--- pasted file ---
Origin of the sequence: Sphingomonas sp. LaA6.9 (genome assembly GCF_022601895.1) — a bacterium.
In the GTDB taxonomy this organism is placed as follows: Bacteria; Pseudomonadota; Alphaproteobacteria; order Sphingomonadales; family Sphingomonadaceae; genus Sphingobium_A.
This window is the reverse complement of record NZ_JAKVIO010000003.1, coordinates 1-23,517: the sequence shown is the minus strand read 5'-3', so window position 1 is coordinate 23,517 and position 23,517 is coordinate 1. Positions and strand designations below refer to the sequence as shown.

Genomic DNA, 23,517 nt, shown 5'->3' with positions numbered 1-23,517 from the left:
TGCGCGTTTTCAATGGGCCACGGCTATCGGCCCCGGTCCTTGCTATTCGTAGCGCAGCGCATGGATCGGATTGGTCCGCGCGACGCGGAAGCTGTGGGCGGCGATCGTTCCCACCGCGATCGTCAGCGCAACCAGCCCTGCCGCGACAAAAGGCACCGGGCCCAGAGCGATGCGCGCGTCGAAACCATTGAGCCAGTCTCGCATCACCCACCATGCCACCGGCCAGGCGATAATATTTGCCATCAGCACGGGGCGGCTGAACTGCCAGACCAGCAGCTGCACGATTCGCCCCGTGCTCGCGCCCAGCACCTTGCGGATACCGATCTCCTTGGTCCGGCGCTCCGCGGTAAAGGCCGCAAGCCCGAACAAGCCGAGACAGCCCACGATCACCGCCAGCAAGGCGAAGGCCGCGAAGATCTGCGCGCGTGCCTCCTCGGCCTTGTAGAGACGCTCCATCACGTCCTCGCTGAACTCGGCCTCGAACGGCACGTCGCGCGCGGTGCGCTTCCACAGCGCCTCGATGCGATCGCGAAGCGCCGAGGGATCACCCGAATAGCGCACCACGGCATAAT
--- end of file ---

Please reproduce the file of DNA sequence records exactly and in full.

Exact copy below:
Origin of the sequence: Sphingomonas sp. LaA6.9 (genome assembly GCF_022601895.1) — a bacterium.
In the GTDB taxonomy this organism is placed as follows: Bacteria; Pseudomonadota; Alphaproteobacteria; order Sphingomonadales; family Sphingomonadaceae; genus Sphingobium_A.
This window is the reverse complement of record NZ_JAKVIO010000003.1, coordinates 1-23,517: the sequence shown is the minus strand read 5'-3', so window position 1 is coordinate 23,517 and position 23,517 is coordinate 1. Positions and strand designations below refer to the sequence as shown.

Genomic DNA, 23,517 nt, shown 5'->3' with positions numbered 1-23,517 from the left:
TGCGCGTTTTCAATGGGCCACGGCTATCGGCCCCGGTCCTTGCTATTCGTAGCGCAGCGCATGGATCGGATTGGTCCGCGCGACGCGGAAGCTGTGGGCGGCGATCGTTCCCACCGCGATCGTCAGCGCAACCAGCCCTGCCGCGACAAAAGGCACCGGGCCCAGAGCGATGCGCGCGTCGAAACCATTGAGCCAGTCTCGCATCACCCACCATGCCACCGGCCAGGCGATAATATTTGCCATCAGCACGGGGCGGCTGAACTGCCAGACCAGCAGCTGCACGATTCGCCCCGTGCTCGCGCCCAGCACCTTGCGGATACCGATCTCCTTGGTCCGGCGCTCCGCGGTAAAGGCCGCAAGCCCGAACAAGCCGAGACAGCCCACGATCACCGCCAGCAAGGCGAAGGCCGCGAAGATCTGCGCGCGTGCCTCCTCGGCCTTGTAGAGACGCTCCATCACGTCCTCGCTGAACTCGGCCTCGAACGGCACGTCGCGCGCGGTGCGCTTCCACAGCGCCTCGATGCGATCGCGAAGCGCCGAGGGATCACCCGAATAGCGCACCACGGCATAAT